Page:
Navy provided a lifetime of world travel for Grant resident
As a young man, A.B. Amis served in the Navy.
Photo courtesy of A.B. Amis
“Join the Navy to see the world” goes the old recruitment slogan. For Grant resident A.B. Amis, the Navy did indeed provide the impetus for a lifetime of world travel, but the trips took place long after he left the service.
“I signed up for a two-year hitch in the Navy right out of high school in 1946 to avoid the draft, which was still hanging over my head, even though WWII had ended the previous August,” Amis said.
“At the time, the Navy was very short of electronic technicians, so I was able to take a test guaranteeing that I would spend most of my two years receiving electronics training.”
As it turned out, between boot camp, 12 months in training schools and a couple of weeks off for shore leave, it was 14 months before Amis first was assigned to a destroyer … and then the Navy ran out of money and discharged him two months before his enlistment was to end.
Amis’ military service was not long, but the eight months he served as electronic technician’s mate second class were to serve him well later in life.
“It doubtless helped shape my life positively, as well as launched me on an electronics career path, thanks to the training I’d received and then later the GI Bill.”
With the help of the GI Bill, a working wife and college credits for some of the Navy training, Amis finished Georgia Tech in three years. After what he calls a “one-year misadventure up in Yankee land,” the Mississippi native moved to Florida to work for tiny startup Radiation, the precursor of today’s Harris Corporation.
“The entire population of Melbourne at the time we moved here was probably less than 3,000,” he said.
“Being a part of a team of outstanding and dedicated engineers, and having a part in helping little Radiation win job after job against big company competitors have been the real highlights of my working career.”
Sandwiched in between 33 years with Radiation and Harris, Amis owned a motorhome rental venture at the very inauspicious time of the Arab Oil Embargo in 1973. Let’s just say the venture did not go well.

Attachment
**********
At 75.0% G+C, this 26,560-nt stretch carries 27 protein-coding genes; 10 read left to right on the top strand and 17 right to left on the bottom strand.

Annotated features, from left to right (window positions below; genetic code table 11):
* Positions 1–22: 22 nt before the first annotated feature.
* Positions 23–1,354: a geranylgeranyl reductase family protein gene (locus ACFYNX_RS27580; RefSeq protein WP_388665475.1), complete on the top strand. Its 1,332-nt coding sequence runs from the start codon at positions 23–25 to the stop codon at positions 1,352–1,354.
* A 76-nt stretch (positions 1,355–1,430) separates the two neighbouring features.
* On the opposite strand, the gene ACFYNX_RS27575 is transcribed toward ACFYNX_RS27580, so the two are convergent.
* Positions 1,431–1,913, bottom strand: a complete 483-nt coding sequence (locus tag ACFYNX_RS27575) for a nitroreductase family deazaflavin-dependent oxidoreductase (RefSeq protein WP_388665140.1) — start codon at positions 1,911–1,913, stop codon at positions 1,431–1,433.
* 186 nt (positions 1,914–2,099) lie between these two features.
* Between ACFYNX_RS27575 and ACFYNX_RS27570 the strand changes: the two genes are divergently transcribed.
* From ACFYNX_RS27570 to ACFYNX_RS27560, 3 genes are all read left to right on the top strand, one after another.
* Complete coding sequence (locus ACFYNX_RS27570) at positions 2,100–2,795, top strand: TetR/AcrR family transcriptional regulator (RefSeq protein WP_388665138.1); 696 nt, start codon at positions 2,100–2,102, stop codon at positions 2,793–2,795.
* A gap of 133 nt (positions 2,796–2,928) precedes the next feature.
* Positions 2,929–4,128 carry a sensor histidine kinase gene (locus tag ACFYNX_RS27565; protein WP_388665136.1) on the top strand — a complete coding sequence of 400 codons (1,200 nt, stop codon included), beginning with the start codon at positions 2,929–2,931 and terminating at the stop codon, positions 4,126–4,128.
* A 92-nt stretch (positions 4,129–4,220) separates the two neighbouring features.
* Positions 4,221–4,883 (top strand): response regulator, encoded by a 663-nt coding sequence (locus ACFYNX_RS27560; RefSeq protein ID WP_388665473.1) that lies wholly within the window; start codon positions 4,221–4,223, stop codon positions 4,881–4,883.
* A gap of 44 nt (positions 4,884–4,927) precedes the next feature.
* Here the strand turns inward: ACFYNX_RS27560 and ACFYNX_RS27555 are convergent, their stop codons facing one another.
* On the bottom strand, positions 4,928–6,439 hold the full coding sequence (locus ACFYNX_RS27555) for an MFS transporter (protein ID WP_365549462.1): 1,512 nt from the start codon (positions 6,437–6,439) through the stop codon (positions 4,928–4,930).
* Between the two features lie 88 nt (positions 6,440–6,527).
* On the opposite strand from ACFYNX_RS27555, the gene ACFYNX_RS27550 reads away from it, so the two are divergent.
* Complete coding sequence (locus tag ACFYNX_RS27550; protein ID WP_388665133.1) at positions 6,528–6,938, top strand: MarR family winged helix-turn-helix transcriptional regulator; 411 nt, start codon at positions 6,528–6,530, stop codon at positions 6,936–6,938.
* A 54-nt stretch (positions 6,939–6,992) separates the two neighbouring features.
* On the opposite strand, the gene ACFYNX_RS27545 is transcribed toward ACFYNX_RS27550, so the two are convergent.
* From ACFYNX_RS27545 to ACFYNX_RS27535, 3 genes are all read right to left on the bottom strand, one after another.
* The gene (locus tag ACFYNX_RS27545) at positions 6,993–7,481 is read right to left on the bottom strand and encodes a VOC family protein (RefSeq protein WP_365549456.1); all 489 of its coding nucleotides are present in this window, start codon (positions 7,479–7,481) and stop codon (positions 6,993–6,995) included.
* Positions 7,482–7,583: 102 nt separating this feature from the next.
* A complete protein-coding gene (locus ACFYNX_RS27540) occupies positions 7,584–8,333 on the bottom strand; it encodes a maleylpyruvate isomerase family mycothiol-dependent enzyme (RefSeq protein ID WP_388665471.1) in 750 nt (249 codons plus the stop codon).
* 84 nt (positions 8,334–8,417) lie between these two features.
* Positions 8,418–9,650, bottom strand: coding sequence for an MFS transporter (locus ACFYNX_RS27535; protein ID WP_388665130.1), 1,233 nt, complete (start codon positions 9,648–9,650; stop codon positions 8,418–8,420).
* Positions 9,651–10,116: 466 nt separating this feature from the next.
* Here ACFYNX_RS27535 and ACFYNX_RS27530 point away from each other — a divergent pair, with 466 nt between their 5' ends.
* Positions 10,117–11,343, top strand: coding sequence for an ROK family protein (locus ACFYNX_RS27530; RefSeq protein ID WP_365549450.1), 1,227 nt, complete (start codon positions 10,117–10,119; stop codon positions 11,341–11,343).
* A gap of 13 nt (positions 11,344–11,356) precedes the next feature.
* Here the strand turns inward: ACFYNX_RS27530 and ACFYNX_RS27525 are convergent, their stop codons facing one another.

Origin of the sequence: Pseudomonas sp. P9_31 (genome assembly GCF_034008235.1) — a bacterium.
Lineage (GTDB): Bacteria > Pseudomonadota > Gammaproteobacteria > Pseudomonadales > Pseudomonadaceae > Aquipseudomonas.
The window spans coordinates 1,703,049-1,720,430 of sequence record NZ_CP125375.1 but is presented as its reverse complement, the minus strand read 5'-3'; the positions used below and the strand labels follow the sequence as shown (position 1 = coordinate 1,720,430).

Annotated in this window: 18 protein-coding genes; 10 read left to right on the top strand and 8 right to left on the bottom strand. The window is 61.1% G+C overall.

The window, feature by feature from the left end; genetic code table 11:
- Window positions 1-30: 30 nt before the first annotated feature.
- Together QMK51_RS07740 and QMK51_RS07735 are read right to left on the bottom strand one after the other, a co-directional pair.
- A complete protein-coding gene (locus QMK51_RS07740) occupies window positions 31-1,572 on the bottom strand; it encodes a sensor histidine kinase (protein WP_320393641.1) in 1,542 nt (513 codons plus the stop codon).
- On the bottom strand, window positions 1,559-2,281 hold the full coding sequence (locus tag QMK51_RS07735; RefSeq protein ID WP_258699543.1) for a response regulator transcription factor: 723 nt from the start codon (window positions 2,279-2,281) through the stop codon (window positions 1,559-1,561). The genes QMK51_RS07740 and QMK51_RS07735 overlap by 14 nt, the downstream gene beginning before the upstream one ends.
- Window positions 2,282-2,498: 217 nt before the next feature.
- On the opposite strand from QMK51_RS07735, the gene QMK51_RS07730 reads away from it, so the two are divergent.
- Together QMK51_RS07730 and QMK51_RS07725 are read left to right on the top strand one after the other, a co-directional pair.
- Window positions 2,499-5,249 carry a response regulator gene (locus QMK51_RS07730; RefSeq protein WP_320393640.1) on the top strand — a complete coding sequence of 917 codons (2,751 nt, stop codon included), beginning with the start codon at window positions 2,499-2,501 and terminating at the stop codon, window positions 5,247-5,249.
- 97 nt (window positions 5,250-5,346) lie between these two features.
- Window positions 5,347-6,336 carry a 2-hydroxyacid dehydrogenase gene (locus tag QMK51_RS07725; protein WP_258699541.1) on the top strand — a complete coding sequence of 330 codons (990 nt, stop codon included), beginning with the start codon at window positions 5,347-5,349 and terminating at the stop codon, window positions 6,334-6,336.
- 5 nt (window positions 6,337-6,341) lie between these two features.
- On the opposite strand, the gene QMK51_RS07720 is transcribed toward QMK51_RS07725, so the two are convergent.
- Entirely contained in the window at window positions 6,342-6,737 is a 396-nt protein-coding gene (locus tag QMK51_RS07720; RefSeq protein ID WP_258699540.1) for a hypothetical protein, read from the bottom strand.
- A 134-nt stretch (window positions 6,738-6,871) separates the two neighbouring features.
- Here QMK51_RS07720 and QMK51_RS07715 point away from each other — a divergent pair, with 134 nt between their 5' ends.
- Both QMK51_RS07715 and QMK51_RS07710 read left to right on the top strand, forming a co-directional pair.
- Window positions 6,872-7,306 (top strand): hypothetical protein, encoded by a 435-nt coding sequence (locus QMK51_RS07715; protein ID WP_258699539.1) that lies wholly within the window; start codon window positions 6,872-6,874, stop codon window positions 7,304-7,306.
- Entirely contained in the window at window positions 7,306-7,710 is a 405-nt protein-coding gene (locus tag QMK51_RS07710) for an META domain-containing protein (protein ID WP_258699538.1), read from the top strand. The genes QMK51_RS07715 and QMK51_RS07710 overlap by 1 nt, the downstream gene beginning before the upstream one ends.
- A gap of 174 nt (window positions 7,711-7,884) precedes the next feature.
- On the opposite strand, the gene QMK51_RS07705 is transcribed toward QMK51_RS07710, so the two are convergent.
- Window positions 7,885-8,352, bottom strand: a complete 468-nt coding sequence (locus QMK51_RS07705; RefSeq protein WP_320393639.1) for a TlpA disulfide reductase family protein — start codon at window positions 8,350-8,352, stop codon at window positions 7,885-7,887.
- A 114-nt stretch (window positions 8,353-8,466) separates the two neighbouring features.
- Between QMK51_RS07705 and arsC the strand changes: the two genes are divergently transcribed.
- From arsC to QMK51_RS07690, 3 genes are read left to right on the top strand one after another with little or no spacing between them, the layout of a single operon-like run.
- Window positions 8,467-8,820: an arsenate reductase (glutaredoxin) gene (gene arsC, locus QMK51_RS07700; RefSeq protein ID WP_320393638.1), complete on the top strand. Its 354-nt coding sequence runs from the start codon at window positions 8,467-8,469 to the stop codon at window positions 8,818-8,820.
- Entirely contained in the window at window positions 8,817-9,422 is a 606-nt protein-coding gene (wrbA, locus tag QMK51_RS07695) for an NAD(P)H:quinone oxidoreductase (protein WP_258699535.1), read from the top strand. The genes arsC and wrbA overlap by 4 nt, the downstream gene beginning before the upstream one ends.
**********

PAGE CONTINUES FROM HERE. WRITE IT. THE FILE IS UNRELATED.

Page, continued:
Amis’ corporate jobs entailed plenty of travel, exciting at first, but soon a drudgery that lasted until he retired as director of market development for Harris Controls in 1989.
“It tended to become more and more just a grind of long airplane flights, having to go through tedious security and customs at the airport, a cab ride through slums to your hotel, another cab ride through more slums to wherever you were to do business, and then a repeat until you were back home again with a suitcase full of wrinkled clothes and a few more pages stamped in your international travel visa,” he said.
He estimates that work duties took him to 20 different foreign countries.
“Of those 20, Greece would have been the most scenic and the most fun, and Yugoslavia and Peru would probably tie for the most depressing and least fun,” he said.
“What with travel and security conditions today, I certainly am glad that I’m not having to travel anymore!”
Give him an RV anytime over a plane.
“RV-ing became a near obsession following retirement, taking us on wonderful adventures spanning all 48 (contiguous) states over the years and introducing us to a “gourding” hobby that both my wife and I could share in until her death from Alzheimer’s in 2009, just days short of our 60th wedding anniversary,” he said.
Amis’ art gourds, night and day from the simple birdhouses many associate with the craft, are intricately carved and beautifully finished with textures that resemble the sensual feel of fine leather.
Amis subsequently remarried a very long-time friend and still dabbles in gourding but, at age 89, he is mostly content trying to keep his five-acre spread in Grant and sharing memories of “the good old days.”